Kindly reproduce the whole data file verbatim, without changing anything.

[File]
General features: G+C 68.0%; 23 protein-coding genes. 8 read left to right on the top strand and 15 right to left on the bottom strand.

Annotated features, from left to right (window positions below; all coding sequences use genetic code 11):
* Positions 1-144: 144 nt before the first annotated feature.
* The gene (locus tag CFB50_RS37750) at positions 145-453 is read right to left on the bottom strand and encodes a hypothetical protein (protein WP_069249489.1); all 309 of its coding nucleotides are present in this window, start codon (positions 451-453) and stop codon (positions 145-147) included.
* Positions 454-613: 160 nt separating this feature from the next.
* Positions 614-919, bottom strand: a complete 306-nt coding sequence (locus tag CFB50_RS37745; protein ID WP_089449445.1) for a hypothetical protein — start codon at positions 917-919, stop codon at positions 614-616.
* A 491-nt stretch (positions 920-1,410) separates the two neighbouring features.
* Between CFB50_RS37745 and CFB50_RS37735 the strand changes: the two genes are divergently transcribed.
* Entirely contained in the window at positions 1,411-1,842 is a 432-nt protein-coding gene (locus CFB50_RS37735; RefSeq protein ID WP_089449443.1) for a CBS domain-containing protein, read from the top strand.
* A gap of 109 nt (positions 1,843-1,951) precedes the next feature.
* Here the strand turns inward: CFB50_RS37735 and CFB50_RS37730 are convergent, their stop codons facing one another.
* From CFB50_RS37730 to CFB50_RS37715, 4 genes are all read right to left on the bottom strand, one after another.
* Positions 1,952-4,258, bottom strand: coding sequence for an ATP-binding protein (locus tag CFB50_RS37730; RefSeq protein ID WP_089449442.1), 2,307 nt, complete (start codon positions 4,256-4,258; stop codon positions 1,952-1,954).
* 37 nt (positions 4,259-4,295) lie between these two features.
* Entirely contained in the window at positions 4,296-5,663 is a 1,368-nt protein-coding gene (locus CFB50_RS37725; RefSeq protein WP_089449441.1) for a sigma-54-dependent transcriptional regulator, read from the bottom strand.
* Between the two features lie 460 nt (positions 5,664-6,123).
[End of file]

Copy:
General features: G+C 68.0%; 23 protein-coding genes. 8 read left to right on the top strand and 15 right to left on the bottom strand.

Annotated features, from left to right (window positions below; all coding sequences use genetic code 11):
* Positions 1-144: 144 nt before the first annotated feature.
* The gene (locus tag CFB50_RS37750) at positions 145-453 is read right to left on the bottom strand and encodes a hypothetical protein (protein WP_069249489.1); all 309 of its coding nucleotides are present in this window, start codon (positions 451-453) and stop codon (positions 145-147) included.
* Positions 454-613: 160 nt separating this feature from the next.
* Positions 614-919, bottom strand: a complete 306-nt coding sequence (locus tag CFB50_RS37745; protein ID WP_089449445.1) for a hypothetical protein — start codon at positions 917-919, stop codon at positions 614-616.
* A 491-nt stretch (positions 920-1,410) separates the two neighbouring features.
* Between CFB50_RS37745 and CFB50_RS37735 the strand changes: the two genes are divergently transcribed.
* Entirely contained in the window at positions 1,411-1,842 is a 432-nt protein-coding gene (locus CFB50_RS37735; RefSeq protein ID WP_089449443.1) for a CBS domain-containing protein, read from the top strand.
* A gap of 109 nt (positions 1,843-1,951) precedes the next feature.
* Here the strand turns inward: CFB50_RS37735 and CFB50_RS37730 are convergent, their stop codons facing one another.
* From CFB50_RS37730 to CFB50_RS37715, 4 genes are all read right to left on the bottom strand, one after another.
* Positions 1,952-4,258, bottom strand: coding sequence for an ATP-binding protein (locus tag CFB50_RS37730; RefSeq protein ID WP_089449442.1), 2,307 nt, complete (start codon positions 4,256-4,258; stop codon positions 1,952-1,954).
* 37 nt (positions 4,259-4,295) lie between these two features.
* Entirely contained in the window at positions 4,296-5,663 is a 1,368-nt protein-coding gene (locus CFB50_RS37725; RefSeq protein WP_089449441.1) for a sigma-54-dependent transcriptional regulator, read from the bottom strand.
* Between the two features lie 460 nt (positions 5,664-6,123).